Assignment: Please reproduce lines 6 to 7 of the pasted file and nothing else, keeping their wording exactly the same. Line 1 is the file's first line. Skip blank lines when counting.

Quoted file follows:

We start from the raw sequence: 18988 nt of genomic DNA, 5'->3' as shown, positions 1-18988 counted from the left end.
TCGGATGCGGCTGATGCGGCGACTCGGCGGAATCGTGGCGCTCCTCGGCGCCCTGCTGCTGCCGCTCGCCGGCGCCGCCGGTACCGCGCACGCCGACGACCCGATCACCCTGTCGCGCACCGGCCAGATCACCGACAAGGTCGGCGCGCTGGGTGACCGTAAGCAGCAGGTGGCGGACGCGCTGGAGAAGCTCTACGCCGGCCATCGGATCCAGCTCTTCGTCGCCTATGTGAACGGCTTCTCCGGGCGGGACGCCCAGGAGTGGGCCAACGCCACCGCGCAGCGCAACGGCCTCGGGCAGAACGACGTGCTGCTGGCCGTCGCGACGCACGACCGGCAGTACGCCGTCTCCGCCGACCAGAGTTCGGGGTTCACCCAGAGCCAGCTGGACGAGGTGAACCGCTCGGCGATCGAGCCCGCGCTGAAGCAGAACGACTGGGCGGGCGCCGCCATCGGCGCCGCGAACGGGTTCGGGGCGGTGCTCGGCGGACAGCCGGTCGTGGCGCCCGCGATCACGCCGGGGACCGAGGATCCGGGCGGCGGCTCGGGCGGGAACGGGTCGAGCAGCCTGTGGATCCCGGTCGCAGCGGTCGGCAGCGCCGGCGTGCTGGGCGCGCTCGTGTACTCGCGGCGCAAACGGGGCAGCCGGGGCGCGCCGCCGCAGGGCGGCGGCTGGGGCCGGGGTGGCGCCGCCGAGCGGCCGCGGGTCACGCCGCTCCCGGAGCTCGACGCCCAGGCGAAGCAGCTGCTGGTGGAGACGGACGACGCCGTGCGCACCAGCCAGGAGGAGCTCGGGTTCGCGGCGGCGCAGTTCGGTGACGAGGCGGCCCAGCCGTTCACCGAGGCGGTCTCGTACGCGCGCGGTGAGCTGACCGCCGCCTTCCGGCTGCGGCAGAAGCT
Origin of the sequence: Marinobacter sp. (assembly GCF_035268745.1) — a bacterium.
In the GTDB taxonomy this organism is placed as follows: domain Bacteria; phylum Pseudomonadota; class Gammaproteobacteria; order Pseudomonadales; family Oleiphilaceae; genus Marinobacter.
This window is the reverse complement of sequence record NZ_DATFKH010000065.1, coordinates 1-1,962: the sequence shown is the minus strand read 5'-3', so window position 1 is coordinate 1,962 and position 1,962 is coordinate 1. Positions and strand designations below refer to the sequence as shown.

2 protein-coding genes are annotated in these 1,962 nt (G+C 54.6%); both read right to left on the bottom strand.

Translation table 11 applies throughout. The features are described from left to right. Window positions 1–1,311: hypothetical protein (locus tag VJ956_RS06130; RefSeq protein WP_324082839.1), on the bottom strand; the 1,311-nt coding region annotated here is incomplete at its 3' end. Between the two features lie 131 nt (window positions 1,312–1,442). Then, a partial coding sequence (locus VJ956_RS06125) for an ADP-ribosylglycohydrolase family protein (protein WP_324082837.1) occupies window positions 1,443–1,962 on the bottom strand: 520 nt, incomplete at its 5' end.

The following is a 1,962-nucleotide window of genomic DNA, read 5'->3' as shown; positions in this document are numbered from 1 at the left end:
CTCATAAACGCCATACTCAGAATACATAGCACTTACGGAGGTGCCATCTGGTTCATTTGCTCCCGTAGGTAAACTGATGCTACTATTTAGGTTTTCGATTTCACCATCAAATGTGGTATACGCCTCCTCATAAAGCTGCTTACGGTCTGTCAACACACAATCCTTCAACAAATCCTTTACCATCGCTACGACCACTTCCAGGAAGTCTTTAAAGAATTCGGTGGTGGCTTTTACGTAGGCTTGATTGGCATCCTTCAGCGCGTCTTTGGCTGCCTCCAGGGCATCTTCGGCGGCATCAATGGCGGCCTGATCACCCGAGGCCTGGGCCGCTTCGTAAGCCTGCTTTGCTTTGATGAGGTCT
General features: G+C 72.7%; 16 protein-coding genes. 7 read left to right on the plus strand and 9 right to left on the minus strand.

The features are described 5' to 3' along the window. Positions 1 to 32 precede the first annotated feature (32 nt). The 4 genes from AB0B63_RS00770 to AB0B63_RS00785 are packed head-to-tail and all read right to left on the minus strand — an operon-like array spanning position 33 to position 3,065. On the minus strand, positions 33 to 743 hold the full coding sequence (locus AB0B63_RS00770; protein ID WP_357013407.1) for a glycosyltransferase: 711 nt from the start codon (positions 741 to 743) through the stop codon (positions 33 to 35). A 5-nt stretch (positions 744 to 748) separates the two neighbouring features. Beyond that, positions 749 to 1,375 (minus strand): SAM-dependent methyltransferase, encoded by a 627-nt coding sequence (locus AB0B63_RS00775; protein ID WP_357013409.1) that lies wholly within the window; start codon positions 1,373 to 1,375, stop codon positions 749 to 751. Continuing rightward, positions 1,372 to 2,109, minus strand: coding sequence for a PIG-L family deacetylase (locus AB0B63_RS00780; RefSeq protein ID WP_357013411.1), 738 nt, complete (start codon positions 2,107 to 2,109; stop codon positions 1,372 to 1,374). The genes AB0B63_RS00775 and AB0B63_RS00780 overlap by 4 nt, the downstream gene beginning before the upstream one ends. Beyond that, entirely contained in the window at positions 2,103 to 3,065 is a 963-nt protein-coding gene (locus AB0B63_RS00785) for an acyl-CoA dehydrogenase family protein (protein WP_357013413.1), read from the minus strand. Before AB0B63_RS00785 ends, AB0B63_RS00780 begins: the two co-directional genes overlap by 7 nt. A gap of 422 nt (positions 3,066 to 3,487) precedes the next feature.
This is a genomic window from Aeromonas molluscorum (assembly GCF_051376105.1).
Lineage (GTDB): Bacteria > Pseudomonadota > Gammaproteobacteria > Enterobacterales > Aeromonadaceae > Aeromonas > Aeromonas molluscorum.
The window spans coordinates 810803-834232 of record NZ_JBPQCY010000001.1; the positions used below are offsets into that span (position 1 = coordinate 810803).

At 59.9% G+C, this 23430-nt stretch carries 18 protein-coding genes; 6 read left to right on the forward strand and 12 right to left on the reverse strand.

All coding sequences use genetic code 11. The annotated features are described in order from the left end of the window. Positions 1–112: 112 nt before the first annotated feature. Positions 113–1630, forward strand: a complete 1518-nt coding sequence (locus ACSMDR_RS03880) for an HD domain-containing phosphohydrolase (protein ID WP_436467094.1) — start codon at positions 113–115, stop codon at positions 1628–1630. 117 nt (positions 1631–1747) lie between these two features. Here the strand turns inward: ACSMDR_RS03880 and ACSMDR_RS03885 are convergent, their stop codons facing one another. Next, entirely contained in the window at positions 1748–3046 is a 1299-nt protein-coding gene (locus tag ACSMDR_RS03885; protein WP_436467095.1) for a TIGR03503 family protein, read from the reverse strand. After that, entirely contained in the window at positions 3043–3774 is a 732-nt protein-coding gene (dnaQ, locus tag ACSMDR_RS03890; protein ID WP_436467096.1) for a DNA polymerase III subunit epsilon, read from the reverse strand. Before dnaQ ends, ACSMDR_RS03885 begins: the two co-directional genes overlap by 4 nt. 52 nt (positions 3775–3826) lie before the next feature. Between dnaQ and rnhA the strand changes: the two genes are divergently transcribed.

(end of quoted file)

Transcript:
2 protein-coding genes are annotated in these 1,962 nt (G+C 54.6%); both read right to left on the bottom strand.

Translation table 11 applies throughout. The features are described from left to right. Window positions 1–1,311: hypothetical protein (locus tag VJ956_RS06130; RefSeq protein WP_324082839.1), on the bottom strand; the 1,311-nt coding region annotated here is incomplete at its 3' end. Between the two features lie 131 nt (window positions 1,312–1,442). Then, a partial coding sequence (locus VJ956_RS06125) for an ADP-ribosylglycohydrolase family protein (protein WP_324082837.1) occupies window positions 1,443–1,962 on the bottom strand: 520 nt, incomplete at its 5' end.